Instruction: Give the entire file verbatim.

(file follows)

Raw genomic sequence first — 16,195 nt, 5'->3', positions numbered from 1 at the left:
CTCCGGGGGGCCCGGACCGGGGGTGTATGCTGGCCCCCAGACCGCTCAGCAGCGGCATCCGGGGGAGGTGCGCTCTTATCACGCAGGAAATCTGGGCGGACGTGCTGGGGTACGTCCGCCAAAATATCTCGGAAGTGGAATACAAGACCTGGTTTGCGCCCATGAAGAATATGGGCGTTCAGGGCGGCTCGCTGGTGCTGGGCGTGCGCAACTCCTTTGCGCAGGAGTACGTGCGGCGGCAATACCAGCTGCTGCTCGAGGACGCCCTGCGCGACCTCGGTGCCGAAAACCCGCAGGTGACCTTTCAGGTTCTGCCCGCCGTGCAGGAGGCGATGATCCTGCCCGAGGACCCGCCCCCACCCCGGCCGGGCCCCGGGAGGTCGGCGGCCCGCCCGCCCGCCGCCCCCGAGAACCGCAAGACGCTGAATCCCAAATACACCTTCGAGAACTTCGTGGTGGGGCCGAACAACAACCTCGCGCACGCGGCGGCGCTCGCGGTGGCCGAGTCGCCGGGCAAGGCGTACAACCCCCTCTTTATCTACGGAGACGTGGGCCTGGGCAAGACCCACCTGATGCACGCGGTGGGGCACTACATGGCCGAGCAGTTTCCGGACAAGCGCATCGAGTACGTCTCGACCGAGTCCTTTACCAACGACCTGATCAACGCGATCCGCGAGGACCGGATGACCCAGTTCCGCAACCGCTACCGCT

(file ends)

Raw genomic sequence first — 16,195 nt, 5'->3', positions numbered from 1 at the left:
CTCCGGGGGGCCCGGACCGGGGGTGTATGCTGGCCCCCAGACCGCTCAGCAGCGGCATCCGGGGGAGGTGCGCTCTTATCACGCAGGAAATCTGGGCGGACGTGCTGGGGTACGTCCGCCAAAATATCTCGGAAGTGGAATACAAGACCTGGTTTGCGCCCATGAAGAATATGGGCGTTCAGGGCGGCTCGCTGGTGCTGGGCGTGCGCAACTCCTTTGCGCAGGAGTACGTGCGGCGGCAATACCAGCTGCTGCTCGAGGACGCCCTGCGCGACCTCGGTGCCGAAAACCCGCAGGTGACCTTTCAGGTTCTGCCCGCCGTGCAGGAGGCGATGATCCTGCCCGAGGACCCGCCCCCACCCCGGCCGGGCCCCGGGAGGTCGGCGGCCCGCCCGCCCGCCGCCCCCGAGAACCGCAAGACGCTGAATCCCAAATACACCTTCGAGAACTTCGTGGTGGGGCCGAACAACAACCTCGCGCACGCGGCGGCGCTCGCGGTGGCCGAGTCGCCGGGCAAGGCGTACAACCCCCTCTTTATCTACGGAGACGTGGGCCTGGGCAAGACCCACCTGATGCACGCGGTGGGGCACTACATGGCCGAGCAGTTTCCGGACAAGCGCATCGAGTACGTCTCGACCGAGTCCTTTACCAACGACCTGATCAACGCGATCCGCGAGGACCGGATGACCCAGTTCCGCAACCGCTACCGCT